I used a 6 column ledger for nothing but sales...on the front of it, I had in bold print "CASH IN". And I used another ledger, a 13 column ledger for nothing but expenses, on the front of it, I had in bold print "CASH OUT". The hard part at the beginning is to know when and where to put every transaction you make, but it is a daily requirement. There is also a checking account ledger. In this way the taxing authority may audit your business, by first looking at your ledgers. They will see from your ledgers, daily transactions...whether your buying or selling, it should be in the books. They will inspect your checking account to verify if you deposited your daily $ total...that came from your sales receipt book & verified in your 6 column ledger. They will inspect if your purchases came from the same checking account, the $ amounts and the vendor you purchased from...these are found/verified in the 13 column ledger. Throw in credit card statements and becomes slightly more complicated. The main thing about a credit card, check book, just like a work vehicle, or a home office, is that... it is much, much simpler to account for, if you have no personal use items involved in those business accounts. This is why you have file cabinet with folders to hold all the documentation (receipts) that are logged daily in the ledgers. I also used a computer to generate sales receipts and inventory accounting, which becomes even more fun!

It is when you buy fuel for the family car, and you buy fuel for the business on the same receipt...don't do that. Stop & pay for your fuel for the family car (one receipt) and then get out your 'business only gas can' and fill it up and get another receipt...specifically for the business fuel only.---simple no? hahhaha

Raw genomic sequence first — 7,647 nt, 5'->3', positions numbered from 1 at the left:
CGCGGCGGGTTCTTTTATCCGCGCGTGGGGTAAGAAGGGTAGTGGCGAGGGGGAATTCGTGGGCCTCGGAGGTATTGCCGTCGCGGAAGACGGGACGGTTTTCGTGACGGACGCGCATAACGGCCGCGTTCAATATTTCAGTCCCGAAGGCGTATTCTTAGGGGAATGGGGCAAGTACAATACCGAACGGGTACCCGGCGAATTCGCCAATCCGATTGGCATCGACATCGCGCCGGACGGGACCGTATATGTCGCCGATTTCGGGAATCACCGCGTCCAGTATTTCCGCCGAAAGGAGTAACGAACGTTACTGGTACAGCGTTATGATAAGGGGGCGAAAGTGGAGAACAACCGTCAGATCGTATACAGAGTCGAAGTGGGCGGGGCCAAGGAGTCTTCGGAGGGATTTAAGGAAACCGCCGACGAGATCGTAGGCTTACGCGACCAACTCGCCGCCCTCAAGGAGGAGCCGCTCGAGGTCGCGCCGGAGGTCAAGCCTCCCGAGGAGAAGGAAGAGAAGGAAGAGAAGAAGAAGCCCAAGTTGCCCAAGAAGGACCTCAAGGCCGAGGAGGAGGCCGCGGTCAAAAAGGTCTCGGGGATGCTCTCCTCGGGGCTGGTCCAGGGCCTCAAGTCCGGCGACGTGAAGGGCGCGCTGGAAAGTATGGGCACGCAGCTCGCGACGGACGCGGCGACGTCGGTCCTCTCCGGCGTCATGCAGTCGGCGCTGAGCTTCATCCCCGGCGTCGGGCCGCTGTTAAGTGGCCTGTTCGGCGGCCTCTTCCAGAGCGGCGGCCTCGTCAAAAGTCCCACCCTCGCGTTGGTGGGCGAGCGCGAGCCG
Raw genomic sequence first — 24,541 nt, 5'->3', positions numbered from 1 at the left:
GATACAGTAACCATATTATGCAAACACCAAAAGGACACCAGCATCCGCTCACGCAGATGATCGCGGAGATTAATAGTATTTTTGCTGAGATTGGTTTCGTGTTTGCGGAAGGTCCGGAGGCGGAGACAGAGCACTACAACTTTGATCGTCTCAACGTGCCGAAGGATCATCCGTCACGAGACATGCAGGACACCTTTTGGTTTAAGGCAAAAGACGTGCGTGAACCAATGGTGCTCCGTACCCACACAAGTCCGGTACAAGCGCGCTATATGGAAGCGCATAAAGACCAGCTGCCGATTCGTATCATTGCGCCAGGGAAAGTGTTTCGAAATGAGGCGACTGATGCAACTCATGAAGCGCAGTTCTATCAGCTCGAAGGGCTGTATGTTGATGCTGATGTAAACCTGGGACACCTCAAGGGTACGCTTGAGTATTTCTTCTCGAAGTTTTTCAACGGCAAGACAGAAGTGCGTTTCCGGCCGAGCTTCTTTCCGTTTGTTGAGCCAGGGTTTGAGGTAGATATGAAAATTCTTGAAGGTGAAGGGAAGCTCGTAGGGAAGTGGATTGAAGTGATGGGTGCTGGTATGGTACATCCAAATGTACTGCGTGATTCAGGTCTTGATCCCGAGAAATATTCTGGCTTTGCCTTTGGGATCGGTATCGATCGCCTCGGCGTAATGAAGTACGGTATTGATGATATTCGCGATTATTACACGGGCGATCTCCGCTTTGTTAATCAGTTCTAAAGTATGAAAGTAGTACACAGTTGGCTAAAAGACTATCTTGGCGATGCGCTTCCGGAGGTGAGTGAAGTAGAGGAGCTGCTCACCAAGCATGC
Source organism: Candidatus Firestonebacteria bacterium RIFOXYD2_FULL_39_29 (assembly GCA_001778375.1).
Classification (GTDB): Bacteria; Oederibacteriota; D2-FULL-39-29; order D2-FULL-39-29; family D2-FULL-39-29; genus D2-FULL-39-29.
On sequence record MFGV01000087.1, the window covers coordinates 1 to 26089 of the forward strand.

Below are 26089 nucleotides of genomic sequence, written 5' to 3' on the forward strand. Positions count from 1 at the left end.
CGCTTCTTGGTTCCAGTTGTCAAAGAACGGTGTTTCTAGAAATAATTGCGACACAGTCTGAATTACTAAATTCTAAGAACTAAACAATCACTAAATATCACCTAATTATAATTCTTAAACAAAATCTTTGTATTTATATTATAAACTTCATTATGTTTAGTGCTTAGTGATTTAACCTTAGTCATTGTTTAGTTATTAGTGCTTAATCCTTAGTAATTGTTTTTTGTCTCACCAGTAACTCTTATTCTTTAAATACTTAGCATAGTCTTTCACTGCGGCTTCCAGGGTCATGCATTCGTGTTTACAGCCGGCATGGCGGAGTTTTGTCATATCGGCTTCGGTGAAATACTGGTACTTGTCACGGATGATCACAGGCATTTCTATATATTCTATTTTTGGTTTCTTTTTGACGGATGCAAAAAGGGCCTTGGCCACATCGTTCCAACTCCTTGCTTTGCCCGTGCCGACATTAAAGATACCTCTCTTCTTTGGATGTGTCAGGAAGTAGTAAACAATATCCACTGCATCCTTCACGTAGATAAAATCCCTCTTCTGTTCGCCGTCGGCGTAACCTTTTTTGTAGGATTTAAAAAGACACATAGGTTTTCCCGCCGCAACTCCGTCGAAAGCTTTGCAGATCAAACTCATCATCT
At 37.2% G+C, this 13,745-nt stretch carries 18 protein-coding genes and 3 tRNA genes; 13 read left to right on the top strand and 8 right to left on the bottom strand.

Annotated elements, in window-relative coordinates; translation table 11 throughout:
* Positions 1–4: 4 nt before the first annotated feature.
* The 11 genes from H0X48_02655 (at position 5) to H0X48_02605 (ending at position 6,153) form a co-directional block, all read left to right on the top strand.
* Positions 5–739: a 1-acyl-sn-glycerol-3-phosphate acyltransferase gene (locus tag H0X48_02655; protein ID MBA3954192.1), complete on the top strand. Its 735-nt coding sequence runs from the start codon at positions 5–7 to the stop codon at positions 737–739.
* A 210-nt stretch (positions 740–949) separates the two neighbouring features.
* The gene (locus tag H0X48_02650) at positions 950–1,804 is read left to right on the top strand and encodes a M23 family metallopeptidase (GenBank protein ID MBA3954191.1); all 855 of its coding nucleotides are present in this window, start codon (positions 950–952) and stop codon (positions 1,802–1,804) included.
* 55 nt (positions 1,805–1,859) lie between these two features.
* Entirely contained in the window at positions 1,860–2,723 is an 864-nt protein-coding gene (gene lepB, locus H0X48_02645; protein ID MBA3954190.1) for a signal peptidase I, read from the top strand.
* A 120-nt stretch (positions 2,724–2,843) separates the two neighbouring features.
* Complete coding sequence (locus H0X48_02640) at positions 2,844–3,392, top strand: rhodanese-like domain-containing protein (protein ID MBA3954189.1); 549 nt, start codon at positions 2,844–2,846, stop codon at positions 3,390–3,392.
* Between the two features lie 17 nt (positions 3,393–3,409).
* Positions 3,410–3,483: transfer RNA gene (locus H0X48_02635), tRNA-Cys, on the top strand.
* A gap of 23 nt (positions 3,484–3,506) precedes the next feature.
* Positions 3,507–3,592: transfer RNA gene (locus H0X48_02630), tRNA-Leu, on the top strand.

ww
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Old 06-13-2014, 04:37 PM   #13
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Well, you are providing valuable information. Thank you.

...and that pipe dream of my opening a business is all but gone now! Hopefully, disuhan will fair better.
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Old 06-13-2014, 06:31 PM   #14
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pawprint Heyyyyyy dapjwy...

...ya that is good that you curbed your direction toward opening a business. That was kind of my intention, to show that there is a lot of accounting required to run a business, you either take it up, or you don't.

But always take everything I say with a huge dose of salt, I am not a tax adviser, nor CPA and I don't really know that much. I'm just sharing some things I have found, be they right or wrong.

Considering the way the economy is now wrecked beyond all recognition, and I don't see it getting any better anytime soon...(I got out in 2003) I would be reluctant to signed up for all that red tape again, but that's just my rather cynical way I see it, besides I'm old & worn out.

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Old 06-13-2014, 06:36 PM   #15
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I was no where near implementing the idea that has just been floating around in the back of my mind. It is still back there...but, now more than ever, I doubt I'll ever do more than propagate for myself...and then see where that leads me...I can always barter with others, donate to native plant sales, that kind of thing...who knows.
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Old 06-13-2014, 07:36 PM   #16
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pawprint That's right...

Quote:
Originally Posted by dapjwy View Post